A Futile and Stupid Gesture

Year: 2018
Production Co: Artists First
Director: David Wain
Writer: Michael Colton/John Aboud/Josh Karp
Cast: Will Forte, Domhnall Gleeson, David Krumholtz, Thomas Lennon, Matt Lucas, Ed Helms, Seth Green, Joel McHale, Emmy Rossum, Finn Wittrock

After watching Extremely Wicked, Shockingly Evil and Vile I watched the limited docuseries by the same director about the life and times of Ted Bundy. With this story I did it the other way around. As an Aussie I'd never been influenced by or even seen a copy of National Lampoon, but (as the makers of the 2015 documentary Drunk Stoned Brilliant Dead: The Story of the National Lampoon made a case for), screen comedy on a global basis in the 1980s that we all loved had its roots in the scrappy satirical magazine.

As that film said, and A Futile and Stupid Gesture seems to agree with, the magazine formerly known as The Harvard Lampoon begat Saturday Night Live, which begat talents from Chevy Chase and Gilda Radner on down, and made movie comedy what it was then and continues to this day.

And it all came from the minds of Doug Kenney (Will Forte), a buffoon who somehow gets into Harvard but is far less interested in his studies than the constant party of one of the exclusive clubs he ends up in, and his creative soulmate in Henry Beard (Domhnall Gleeson, who I had trouble placing and soon decided was Ezra Miller).

Instead of going on with their stuffy degrees, Kenney convinces Beard to quit college and take the comedy magazine on campus, The Harvard Lampoon, out of house and make it a legitimate business that suits both their comedy sensibilities.

So they duly visit every publisher in New York until they find one willing to take the gamble, hire a group of misfit writers and artists, and somehow build it up to be the highest selling comedy magazine in America, full of profanity, political satire and schoolboy humour. Some of the outrageous goings-on in the office are probably apocryphal, but they make great comedy.

Beard and Kenney complement each other's styles, Beard more administrative and business focused, Kenney having no interest except being funny. But as history shows he was suffering as well, the grind of work and maybe the strictures of living in the real world too much for him, causing a descent into excess and abuse. At the peak of the magazine's popularity he decamps for months to get away from things, leaving Beard and his colleagues scrambling in his wake. And of course, he checked out again later with tragic finality.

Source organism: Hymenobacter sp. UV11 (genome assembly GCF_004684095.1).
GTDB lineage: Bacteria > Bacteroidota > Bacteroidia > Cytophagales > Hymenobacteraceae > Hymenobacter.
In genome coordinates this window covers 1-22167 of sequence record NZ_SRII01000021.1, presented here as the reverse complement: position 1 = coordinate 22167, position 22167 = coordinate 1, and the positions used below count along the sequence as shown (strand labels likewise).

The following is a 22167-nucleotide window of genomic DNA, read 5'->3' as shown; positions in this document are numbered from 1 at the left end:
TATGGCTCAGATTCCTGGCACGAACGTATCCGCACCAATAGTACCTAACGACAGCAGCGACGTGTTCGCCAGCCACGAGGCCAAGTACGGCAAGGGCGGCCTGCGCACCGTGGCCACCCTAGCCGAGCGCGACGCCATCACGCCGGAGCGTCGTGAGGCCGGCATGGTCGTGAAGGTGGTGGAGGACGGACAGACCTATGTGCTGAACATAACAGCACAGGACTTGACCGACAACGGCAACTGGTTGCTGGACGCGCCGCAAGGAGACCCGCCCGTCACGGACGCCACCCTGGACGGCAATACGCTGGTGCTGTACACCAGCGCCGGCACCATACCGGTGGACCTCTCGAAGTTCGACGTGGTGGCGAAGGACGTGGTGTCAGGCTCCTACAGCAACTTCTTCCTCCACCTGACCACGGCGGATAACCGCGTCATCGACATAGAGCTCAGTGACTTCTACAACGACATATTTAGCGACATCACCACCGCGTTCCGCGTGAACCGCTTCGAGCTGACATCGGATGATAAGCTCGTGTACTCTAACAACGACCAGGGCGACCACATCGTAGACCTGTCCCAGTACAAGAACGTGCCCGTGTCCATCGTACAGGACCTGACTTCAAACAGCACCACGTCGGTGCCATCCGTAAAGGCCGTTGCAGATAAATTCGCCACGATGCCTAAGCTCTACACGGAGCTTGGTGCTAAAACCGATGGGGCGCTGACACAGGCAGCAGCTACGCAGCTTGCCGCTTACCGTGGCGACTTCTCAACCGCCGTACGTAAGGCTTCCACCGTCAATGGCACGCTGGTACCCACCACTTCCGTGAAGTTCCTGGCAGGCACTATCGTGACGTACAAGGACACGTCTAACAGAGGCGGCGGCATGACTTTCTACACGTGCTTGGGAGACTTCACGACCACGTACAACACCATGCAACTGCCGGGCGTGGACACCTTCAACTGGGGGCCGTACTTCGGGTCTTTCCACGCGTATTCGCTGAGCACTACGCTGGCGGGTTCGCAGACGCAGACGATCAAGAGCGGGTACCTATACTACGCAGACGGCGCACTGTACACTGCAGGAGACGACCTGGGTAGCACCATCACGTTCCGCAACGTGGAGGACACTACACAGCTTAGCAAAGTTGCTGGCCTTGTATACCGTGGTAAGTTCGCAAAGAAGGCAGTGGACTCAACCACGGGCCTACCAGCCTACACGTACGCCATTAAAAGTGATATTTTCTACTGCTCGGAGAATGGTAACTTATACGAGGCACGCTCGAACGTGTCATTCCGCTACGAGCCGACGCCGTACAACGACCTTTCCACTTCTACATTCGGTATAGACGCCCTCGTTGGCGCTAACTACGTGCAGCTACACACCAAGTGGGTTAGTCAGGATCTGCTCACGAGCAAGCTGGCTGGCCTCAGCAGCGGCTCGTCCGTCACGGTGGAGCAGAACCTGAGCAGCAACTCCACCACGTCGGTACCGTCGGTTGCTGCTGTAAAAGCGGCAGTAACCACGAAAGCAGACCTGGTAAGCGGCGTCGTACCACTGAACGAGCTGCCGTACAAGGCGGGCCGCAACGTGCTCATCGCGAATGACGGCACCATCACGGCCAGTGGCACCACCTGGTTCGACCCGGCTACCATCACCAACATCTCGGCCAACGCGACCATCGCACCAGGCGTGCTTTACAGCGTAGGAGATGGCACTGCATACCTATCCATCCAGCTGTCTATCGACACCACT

In later years the various ventures under the magazine's banner (radio broadcasts, stage shows, etc) introduced the world to some of the comic talent who'd come to dominate the genre, and it's great fun seeing people from real life depicted like Bill Murray, Chevy Chase (with whom Joel McHale does a great job despite looking little like the real Chase), Christopher Guest, Gilda Radner, Harold Ramis, John Landis, John Belushi, Ivan Reitman, Tim Matheson and Rodney Dangerfield.

The script by Michael Colton and John Aboud, adapted from Josh Karp's book, takes in some of the pivotal moments not just in Kenney's life but screen comedy like the filming of and notorious press conference for Caddyshack, Kenney's final holiday to Hawai'i with Chevy, some of the infamous cover art you've probably seen and more, and they're encompassed by a cohesive story that feels very much like the definitive account.

And in keeping with the creative ethos of National Lampoon itself, there's a fourth wall break device of an older, wisened Doug Kenney narrating and commenting on his life direct to the audience, a man the world obviously never got to meet. During Kenney's funeral, which descends into a food fight inspired by the immortal scene in Animal House, both the younger and older Kenney are standing by outside discussing their presence in the story, to which the younger one shrugs and says 'It's a device'.

If you're a student of the history behind the scenes of cinema you'll feel a bit smarter for having seen it even though it's a subjective account on the part of the writers.

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